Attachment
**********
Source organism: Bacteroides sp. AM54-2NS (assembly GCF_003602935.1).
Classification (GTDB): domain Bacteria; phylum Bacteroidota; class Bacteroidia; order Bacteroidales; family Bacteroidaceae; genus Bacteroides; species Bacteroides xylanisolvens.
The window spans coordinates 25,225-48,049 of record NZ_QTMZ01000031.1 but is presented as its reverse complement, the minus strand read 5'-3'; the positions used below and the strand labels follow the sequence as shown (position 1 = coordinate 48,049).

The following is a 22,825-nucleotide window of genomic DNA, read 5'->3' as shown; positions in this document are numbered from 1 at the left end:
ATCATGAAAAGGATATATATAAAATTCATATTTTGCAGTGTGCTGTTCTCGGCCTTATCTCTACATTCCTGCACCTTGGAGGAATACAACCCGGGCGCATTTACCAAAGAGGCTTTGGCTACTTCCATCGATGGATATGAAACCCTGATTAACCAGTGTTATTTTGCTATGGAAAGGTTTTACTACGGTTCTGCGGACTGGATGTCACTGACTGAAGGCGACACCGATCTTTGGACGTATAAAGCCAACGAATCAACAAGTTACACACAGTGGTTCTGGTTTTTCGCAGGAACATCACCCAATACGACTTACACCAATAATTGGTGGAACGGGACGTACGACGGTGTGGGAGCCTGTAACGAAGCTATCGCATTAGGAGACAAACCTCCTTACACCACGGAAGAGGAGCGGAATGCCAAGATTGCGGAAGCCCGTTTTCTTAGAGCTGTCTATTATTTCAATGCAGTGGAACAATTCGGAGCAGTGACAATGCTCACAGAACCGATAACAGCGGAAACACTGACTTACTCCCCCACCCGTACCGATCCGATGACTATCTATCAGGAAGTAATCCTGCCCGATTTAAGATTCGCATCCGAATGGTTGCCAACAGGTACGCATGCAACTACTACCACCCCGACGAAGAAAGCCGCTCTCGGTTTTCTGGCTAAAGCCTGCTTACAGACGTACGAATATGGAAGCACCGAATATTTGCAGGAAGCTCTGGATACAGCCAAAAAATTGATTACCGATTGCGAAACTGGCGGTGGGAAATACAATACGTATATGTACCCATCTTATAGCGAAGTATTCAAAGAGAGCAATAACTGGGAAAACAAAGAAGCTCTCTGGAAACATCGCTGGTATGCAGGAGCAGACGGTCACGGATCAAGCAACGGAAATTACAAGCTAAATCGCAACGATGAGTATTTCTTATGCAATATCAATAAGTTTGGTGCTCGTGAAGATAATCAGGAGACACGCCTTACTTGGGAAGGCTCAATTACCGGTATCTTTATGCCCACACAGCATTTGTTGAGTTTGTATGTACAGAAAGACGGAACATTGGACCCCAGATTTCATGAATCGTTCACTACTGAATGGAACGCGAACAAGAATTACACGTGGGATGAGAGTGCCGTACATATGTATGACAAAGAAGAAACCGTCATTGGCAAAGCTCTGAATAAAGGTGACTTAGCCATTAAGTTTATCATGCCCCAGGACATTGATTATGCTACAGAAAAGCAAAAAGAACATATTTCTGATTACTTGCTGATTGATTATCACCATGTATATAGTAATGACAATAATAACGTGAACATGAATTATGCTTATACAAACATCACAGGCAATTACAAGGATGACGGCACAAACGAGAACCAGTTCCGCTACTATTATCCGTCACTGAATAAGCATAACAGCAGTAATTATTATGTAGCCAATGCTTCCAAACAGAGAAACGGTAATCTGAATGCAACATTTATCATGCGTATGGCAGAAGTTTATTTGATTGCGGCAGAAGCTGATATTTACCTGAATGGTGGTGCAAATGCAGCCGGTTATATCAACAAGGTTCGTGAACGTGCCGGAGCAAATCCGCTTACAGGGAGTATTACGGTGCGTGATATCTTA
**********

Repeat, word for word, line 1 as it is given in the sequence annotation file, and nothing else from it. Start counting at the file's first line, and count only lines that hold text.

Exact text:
Source organism: Bacteroides sp. AM54-2NS (assembly GCF_003602935.1).